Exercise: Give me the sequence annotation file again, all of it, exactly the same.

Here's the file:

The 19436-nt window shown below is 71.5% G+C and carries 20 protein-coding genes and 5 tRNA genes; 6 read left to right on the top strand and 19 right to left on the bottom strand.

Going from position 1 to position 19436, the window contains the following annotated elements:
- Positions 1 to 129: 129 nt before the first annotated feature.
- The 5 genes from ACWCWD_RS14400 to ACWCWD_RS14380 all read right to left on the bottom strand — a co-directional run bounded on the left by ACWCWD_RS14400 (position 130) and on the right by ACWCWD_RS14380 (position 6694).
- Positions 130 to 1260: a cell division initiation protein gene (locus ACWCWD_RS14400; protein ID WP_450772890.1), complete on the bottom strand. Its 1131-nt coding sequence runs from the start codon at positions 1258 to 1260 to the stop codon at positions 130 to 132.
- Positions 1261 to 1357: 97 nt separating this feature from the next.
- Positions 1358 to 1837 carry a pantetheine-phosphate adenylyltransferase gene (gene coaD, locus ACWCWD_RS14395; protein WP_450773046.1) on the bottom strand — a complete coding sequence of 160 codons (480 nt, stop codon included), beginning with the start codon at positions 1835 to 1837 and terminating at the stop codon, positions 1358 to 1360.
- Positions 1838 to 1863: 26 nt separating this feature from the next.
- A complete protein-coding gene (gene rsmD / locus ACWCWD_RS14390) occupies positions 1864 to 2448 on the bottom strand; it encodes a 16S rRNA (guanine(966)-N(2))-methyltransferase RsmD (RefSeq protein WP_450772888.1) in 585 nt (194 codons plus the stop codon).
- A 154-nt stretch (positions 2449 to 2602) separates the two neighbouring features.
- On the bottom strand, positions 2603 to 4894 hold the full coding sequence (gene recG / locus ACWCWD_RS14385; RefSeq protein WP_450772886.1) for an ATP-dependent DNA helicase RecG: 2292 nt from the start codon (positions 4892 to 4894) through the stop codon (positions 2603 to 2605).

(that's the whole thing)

The 19436-nt window shown below is 71.5% G+C and carries 20 protein-coding genes and 5 tRNA genes; 6 read left to right on the top strand and 19 right to left on the bottom strand.

Going from position 1 to position 19436, the window contains the following annotated elements:
- Positions 1 to 129: 129 nt before the first annotated feature.
- The 5 genes from ACWCWD_RS14400 to ACWCWD_RS14380 all read right to left on the bottom strand — a co-directional run bounded on the left by ACWCWD_RS14400 (position 130) and on the right by ACWCWD_RS14380 (position 6694).
- Positions 130 to 1260: a cell division initiation protein gene (locus ACWCWD_RS14400; protein ID WP_450772890.1), complete on the bottom strand. Its 1131-nt coding sequence runs from the start codon at positions 1258 to 1260 to the stop codon at positions 130 to 132.
- Positions 1261 to 1357: 97 nt separating this feature from the next.
- Positions 1358 to 1837 carry a pantetheine-phosphate adenylyltransferase gene (gene coaD, locus ACWCWD_RS14395; protein WP_450773046.1) on the bottom strand — a complete coding sequence of 160 codons (480 nt, stop codon included), beginning with the start codon at positions 1835 to 1837 and terminating at the stop codon, positions 1358 to 1360.
- Positions 1838 to 1863: 26 nt separating this feature from the next.
- A complete protein-coding gene (gene rsmD / locus ACWCWD_RS14390) occupies positions 1864 to 2448 on the bottom strand; it encodes a 16S rRNA (guanine(966)-N(2))-methyltransferase RsmD (RefSeq protein WP_450772888.1) in 585 nt (194 codons plus the stop codon).
- A 154-nt stretch (positions 2449 to 2602) separates the two neighbouring features.
- On the bottom strand, positions 2603 to 4894 hold the full coding sequence (gene recG / locus ACWCWD_RS14385; RefSeq protein WP_450772886.1) for an ATP-dependent DNA helicase RecG: 2292 nt from the start codon (positions 4892 to 4894) through the stop codon (positions 2603 to 2605).